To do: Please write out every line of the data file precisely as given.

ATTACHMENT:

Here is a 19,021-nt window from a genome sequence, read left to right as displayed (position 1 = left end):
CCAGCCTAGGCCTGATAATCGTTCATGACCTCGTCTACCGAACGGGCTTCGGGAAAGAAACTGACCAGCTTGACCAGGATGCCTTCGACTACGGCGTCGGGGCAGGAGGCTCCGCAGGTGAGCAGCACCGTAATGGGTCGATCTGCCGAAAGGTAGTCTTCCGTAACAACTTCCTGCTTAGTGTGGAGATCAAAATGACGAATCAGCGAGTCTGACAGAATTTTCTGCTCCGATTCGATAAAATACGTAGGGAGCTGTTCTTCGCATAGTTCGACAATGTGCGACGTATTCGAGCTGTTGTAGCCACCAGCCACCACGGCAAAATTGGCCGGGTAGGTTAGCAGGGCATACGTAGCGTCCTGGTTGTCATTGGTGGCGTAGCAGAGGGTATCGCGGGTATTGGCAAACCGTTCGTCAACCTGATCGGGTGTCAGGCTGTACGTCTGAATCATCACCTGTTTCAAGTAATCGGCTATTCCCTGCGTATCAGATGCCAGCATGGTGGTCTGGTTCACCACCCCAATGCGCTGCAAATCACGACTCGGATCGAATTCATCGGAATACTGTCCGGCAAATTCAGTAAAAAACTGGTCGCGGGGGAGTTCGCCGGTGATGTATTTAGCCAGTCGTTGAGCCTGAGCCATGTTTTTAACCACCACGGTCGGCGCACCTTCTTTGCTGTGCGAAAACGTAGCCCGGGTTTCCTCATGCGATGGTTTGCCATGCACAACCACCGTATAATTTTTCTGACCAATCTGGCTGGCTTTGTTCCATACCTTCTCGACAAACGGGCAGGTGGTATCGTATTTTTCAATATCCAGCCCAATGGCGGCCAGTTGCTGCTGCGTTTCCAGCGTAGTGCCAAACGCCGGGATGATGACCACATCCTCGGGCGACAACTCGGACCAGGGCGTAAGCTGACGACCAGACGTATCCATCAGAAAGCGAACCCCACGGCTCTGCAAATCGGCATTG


Here is a 19,021-nt window from a genome sequence, read left to right as displayed (position 1 = left end):
CCAGCCTAGGCCTGATAATCGTTCATGACCTCGTCTACCGAACGGGCTTCGGGAAAGAAACTGACCAGCTTGACCAGGATGCCTTCGACTACGGCGTCGGGGCAGGAGGCTCCGCAGGTGAGCAGCACCGTAATGGGTCGATCTGCCGAAAGGTAGTCTTCCGTAACAACTTCCTGCTTAGTGTGGAGATCAAAATGACGAATCAGCGAGTCTGACAGAATTTTCTGCTCCGATTCGATAAAATACGTAGGGAGCTGTTCTTCGCATAGTTCGACAATGTGCGACGTATTCGAGCTGTTGTAGCCACCAGCCACCACGGCAAAATTGGCCGGGTAGGTTAGCAGGGCATACGTAGCGTCCTGGTTGTCATTGGTGGCGTAGCAGAGGGTATCGCGGGTATTGGCAAACCGTTCGTCAACCTGATCGGGTGTCAGGCTGTACGTCTGAATCATCACCTGTTTCAAGTAATCGGCTATTCCCTGCGTATCAGATGCCAGCATGGTGGTCTGGTTCACCACCCCAATGCGCTGCAAATCACGACTCGGATCGAATTCATCGGAATACTGTCCGGCAAATTCAGTAAAAAACTGGTCGCGGGGGAGTTCGCCGGTGATGTATTTAGCCAGTCGTTGAGCCTGAGCCATGTTTTTAACCACCACGGTCGGCGCACCTTCTTTGCTGTGCGAAAACGTAGCCCGGGTTTCCTCATGCGATGGTTTGCCATGCACAACCACCGTATAATTTTTCTGACCAATCTGGCTGGCTTTGTTCCATACCTTCTCGACAAACGGGCAGGTGGTATCGTATTTTTCAATATCCAGCCCAATGGCGGCCAGTTGCTGCTGCGTTTCCAGCGTAGTGCCAAACGCCGGGATGATGACCACATCCTCGGGCGACAACTCGGACCAGGGCGTAAGCTGACGACCAGACGTATCCATCAGAAAGCGAACCCCACGGCTCTGCAAATCGGCATTG